International Geological Correlation Programme
International Geological Correlation Programme (IGCP) was founded in 1972 at
the 24th International Geological Congress in Montreal, Quebec, Canada. The
goal was to create an ambitious global program of scientific collaboration
between working scientists, rather than between governments. From the
beginning, the program has operated as a joint enterprise of the International
Union of Geological Sciences (IUGS) and the United Nations Educational,
Scientific, and Cultural Organization (UNESCO). The IUGS serves as a scientific
guide, while UNESCO handles operational and administrative matters.
Simply stated, the goals of the IGCP
are to obtain answers to interrelated theoretical and practical geological
problems through international cooperation. Examples include:
- To develop better methods for finding and assessing resources;
- To develop a better understanding of the way geologic events affect
- To develop a better understanding of the processes, events, and
correlations in order to solve problems of resources and the environment;
- To standardize terminology and procedures in research and to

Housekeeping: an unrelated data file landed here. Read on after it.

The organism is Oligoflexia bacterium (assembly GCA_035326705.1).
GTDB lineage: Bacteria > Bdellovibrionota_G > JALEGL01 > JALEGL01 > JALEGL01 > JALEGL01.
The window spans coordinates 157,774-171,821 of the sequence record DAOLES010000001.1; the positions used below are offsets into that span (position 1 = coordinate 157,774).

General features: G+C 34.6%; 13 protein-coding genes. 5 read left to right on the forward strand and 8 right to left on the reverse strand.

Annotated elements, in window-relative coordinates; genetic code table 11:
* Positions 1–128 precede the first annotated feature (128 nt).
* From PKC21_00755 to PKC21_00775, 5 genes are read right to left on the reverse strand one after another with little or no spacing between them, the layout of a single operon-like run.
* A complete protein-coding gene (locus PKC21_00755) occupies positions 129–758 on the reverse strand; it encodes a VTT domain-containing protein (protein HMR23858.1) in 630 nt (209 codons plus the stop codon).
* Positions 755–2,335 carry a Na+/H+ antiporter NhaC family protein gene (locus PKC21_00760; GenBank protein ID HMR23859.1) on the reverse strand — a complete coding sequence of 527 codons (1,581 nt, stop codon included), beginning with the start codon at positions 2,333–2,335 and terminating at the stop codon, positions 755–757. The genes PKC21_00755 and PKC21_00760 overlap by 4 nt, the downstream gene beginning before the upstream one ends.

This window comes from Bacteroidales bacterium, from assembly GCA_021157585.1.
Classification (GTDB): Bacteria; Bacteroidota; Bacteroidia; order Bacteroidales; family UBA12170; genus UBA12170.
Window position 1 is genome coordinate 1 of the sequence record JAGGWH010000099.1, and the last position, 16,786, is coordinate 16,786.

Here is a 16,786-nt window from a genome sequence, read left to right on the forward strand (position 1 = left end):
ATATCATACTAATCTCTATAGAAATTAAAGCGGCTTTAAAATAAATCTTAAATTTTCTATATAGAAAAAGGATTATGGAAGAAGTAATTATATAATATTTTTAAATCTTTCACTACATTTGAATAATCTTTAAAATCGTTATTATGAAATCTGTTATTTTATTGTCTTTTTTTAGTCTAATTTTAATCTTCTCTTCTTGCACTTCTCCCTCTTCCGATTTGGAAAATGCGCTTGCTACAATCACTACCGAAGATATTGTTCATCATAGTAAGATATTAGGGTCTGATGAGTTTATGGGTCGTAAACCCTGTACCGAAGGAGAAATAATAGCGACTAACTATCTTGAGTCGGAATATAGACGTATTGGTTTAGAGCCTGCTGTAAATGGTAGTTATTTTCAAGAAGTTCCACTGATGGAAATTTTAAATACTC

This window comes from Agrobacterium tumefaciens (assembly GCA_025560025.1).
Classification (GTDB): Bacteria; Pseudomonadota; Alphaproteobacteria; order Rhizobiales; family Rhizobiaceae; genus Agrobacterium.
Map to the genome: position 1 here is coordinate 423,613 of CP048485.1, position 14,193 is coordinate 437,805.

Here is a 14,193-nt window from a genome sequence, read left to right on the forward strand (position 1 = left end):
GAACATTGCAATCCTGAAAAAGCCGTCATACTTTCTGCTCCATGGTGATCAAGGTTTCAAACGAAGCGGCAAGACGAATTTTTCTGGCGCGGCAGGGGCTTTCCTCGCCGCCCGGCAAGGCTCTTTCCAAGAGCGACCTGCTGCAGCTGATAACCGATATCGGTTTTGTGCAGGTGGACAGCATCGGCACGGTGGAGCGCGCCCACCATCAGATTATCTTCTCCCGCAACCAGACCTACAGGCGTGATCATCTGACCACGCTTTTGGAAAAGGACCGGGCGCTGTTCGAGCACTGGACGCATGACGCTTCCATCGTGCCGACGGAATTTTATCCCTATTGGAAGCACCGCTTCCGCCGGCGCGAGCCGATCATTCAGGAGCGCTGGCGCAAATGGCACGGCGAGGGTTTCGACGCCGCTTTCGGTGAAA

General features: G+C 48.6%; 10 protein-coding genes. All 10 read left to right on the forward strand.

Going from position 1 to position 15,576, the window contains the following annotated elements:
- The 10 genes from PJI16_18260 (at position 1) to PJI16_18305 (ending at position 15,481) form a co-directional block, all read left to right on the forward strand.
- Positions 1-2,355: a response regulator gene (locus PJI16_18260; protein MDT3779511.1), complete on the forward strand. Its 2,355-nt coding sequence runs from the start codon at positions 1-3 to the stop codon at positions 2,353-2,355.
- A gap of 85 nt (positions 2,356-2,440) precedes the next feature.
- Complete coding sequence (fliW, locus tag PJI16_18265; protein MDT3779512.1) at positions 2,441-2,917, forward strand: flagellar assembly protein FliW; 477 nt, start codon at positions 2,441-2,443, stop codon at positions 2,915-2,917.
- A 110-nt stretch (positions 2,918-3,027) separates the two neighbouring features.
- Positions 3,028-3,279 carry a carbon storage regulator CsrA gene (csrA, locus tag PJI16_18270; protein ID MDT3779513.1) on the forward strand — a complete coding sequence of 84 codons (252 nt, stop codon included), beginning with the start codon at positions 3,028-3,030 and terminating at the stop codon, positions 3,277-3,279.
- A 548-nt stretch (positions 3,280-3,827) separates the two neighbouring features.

develop new methods of correlation.
The IGCP funds unsolicited proposals
from scientists working in any major field or subfield of the earth sciences to
support international collaboration
aimed at obtaining answers to interrelated theoretical and practical geological
problems. Once an IGCP project has been accepted, it is open for anyone to join
in its activities. Projects are selected by peer review, and the progress of
each project is assessed by fellow scientists. Funds granted to accepted
projects can be used only for communication, not for research. Funds for
research must be raised in the country where a project member resides or works
The name of the programme has been
changed into International Geoscience Programme.
The Netherlands is
through the Technical University of Delft involved in IGCP Project 481:
CASPAGE, Dating Caspian Sea Level Change. This project aims to establish a precise Caspian sea-level curve for the recent
geological past. This can help in understanding the pace of global change in
the northern hemisphere in the past, and to improve prediction of future
Caspian sea-level change and its environmental consequences.
The IGCP page on the
website of UNESCO.
Website of IGCP Project 481: CASPAGE.
Union of Soviet Socialist Republics 15 July 1986
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last revised: 1 July 2009